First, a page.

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"When will my business become profitable?" It's a question that is all too familiar for business owners, and one that keeps many entrepreneurs up at night.

Once your business starts generating a profit, the focus shifts to increasing those profits. Many falsely believe that profitability can be improved simply by cutting costs or increasing sales. Yet there is so much more to the profitability equation. Another critical component? Return on capital.

Many successful entrepreneurs will tell you that growth requires investment. The reality is that most businesses have limited time and capital to invest, so whatever they have needs to be invested in a way that produces the greatest return. This is measured by assessing a company's return on capital: predicting the return of every dollar invested.

Here's how it works:

1. Determine how much capital is needed. This could be for new equipment, facilities, personnel, technology and working capital.

2. Identify when this new opportunity will start generating revenue, factoring in any related operating costs. Realistic revenue forecasts consider:

  • Time needed to develop the new opportunity
  • Number of customers secured
  • Revenue per customer
  • When the revenue will be secured

3. Compare expected profits with the capital investment needed. Calculate the return by dividing the profit by the amount of capital invested. This can be calculated monthly or annually.

By selecting opportunities with a higher and faster return on capital, the business's rate of growth and profitability can be improved.

But not every strategy is right for every business.

Consider the example of a snack food manufacturer. The company sells 70 per cent of its product to one large retailer. It must decide whether to expand production capacity to increase business with this existing customer or invest in developing new customer relationships. The return on the capital employed would likely support growing the business with the existing large retailer.

However, it may be extremely important for the business to develop new customer relationships to reduce the risk of relying on a single customer. The business owner in this situation would need to weigh the strategic considerations and risks to decide where to invest the resources to better position the business for the long-term.

Here's how to determine which growth opportunities are the best fit for your business:

  • Assess your business’s needs and resources, then pick the growth opportunity that meets these requirements. Opportunities may exceed available resources, so tough decisions need to be made. The snack food manufacturer’s management may not have time in the current year to expand production capacity for the existing customer and actively develop new customer relationships. A decision would need to be made on which route to take.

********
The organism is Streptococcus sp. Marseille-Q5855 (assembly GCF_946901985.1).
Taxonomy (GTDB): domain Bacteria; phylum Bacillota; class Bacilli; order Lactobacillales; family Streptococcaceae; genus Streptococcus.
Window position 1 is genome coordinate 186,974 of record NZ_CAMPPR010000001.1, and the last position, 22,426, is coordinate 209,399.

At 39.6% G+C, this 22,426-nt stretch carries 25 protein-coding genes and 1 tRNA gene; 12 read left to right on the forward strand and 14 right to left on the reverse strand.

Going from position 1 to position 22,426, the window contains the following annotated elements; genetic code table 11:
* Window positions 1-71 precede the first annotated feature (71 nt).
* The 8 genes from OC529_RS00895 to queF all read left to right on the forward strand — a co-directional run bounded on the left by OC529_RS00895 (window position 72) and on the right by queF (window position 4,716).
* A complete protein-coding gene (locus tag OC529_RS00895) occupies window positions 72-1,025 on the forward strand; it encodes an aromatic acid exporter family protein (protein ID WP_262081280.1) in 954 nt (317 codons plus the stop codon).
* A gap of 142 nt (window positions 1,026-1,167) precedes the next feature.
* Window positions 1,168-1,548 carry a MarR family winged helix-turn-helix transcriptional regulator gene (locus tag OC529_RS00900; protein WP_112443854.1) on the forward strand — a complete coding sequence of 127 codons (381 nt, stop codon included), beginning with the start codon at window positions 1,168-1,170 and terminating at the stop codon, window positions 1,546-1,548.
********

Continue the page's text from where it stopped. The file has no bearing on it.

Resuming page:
• Balance financial returns with the best strategic fit for your business. While strategic fit and risk are key considerations, financial returns assess profitability and capital needs. The snack food manufacturer may be able to expand the plant with available investment dollars and produce swift profits. However, this financial benefit should be weighed against the risk of further relying on one customer and failing to cultivate new ones.
  • Examine the business’s financial capacity. Each part of the business will require different growth capital at different times. While additional funding can be sourced with time, the near-term financial capacity to grow the business is often limited to the cash flow generated from the business, bank financing or additional owner investment. Our snack food manufacturer may choose to expand capacity with the existing customer and defer pursuing new customers until the financial capacity of the business improves. Regular cash-flow projections and a good banking relationship can also help create additional financial capacity.

As tempting as it can be to jump on potential opportunities that increase profitability in the short term, it's important to ensure that investments are aligned with the business's needs, resources and business objectives.

Investing in opportunities with the greatest return on capital that also have a strategic fit will not only position a business for financial success, it will help pave the way for future growth and an expanding group of new growth opportunities.

Troy MacDonald is the national corporate finance leader for Grant Thornton LLP. He specializes in advising public and private sector clients on implementing transactions and debt and equity financing solutions in both domestic and international markets.

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